Objective: To examine occupational risk for Chronic Obstructive Pulmonary Disease (COPD).
Methods: We randomly recruited 233 subjects aged 55 to 75 reporting a physician’s diagnosis of COPD, emphysema, or chronic bronchitis. Interviews assessed cigarette smoking and longest held job, identifying exposure to vapors, gas, dust, or fumes (VGDF). Lung function was assessed in n = 138. Comparison data were derived from a sample of referents without COPD.
Results: VGDF was reported in 123 (53%) of 233 cases versus 577 (34%) of 1709 referents. VGDF was associated with COPD (Odds Ratio [OR] 2.5; 95% CI = 1.9 to 3.4); the population attributable fraction was 32%. In the lung function subset, the FEV1/FVC was <70% in 79 (57%); 35 (44%) reported VGDF associated with an OR = 1.6 (95% CI = 0.99 to 2.6) and population attributable fraction 17%.
Conclusions: These data support an important role for occupational exposures in COPD.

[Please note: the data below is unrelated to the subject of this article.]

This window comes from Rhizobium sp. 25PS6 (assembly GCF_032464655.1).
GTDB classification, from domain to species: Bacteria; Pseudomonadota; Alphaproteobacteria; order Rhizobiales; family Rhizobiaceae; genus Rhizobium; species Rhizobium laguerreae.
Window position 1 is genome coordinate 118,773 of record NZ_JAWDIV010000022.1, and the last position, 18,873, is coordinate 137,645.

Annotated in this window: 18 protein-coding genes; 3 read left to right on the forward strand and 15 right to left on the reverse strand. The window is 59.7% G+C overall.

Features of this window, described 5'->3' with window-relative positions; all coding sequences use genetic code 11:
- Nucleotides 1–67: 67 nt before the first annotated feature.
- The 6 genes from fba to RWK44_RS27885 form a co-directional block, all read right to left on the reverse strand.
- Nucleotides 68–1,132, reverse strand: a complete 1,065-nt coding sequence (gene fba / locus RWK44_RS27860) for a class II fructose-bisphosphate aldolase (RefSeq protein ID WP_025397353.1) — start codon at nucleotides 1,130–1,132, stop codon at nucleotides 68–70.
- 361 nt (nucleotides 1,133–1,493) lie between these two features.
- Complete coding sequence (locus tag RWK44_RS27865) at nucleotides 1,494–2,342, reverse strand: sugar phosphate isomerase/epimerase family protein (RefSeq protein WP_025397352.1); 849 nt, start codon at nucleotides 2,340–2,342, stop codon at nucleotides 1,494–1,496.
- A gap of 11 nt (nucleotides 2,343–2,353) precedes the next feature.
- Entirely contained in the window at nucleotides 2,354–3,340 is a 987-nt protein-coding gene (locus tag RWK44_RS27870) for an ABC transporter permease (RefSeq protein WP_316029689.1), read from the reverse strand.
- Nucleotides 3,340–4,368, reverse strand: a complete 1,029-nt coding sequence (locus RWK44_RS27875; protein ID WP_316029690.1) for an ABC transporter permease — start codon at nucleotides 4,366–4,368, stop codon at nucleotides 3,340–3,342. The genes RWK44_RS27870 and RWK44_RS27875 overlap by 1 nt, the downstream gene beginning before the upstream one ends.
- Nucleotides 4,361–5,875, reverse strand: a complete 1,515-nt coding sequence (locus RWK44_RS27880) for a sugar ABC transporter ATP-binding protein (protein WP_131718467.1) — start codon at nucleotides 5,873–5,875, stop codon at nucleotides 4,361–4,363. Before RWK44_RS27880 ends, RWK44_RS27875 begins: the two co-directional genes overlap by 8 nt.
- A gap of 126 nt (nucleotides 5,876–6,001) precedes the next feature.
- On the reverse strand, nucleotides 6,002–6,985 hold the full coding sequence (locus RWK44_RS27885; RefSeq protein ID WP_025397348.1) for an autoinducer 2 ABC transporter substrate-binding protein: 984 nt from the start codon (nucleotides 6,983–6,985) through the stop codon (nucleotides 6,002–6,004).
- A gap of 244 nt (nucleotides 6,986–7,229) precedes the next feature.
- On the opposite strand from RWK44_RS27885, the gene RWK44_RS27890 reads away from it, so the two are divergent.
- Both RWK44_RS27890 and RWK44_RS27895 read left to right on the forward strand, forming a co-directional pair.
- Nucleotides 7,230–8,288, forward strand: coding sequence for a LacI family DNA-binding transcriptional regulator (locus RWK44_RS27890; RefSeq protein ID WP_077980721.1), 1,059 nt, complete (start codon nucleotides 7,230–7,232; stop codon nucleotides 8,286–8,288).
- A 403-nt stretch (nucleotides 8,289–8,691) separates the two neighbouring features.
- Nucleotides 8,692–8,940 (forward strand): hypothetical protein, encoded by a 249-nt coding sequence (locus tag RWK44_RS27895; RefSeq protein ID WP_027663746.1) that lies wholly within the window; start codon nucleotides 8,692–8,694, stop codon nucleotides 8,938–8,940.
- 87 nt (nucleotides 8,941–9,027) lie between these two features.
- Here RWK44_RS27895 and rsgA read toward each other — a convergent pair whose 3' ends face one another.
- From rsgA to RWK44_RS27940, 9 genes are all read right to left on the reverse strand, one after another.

From the Division of Occupational and Environmental Medicine (Dr Blanc, Dr Eisner, Ms Earnest, Dr Balmes), Division of Pulmonary and Critical Care Medicine (Dr Blanc, Dr Eisner, Dr Balmes), Division of Rheumatology (Dr Yelin, Dr Katz, Ms Trupin), and Division of General Internal Medicine (Dr Gregorich), Department of Medicine, University of California San Francisco, San Francisco, Calif; Cardiovascular Research Institute (Dr Blanc, Dr. Eisner), University of California San Francisco, San Francisco, Calif; and Institute for Health Policy Studies (Dr Yelin, Dr Katz), University of California San Francisco, San Francisco, Calif.
Address correspondence to: Paul Blanc, MD, MSPH, Box 0924, University of California San Francisco, San Francisco, CA 94143-0924; E-mail: Paul.Blanc@ucsf.edu.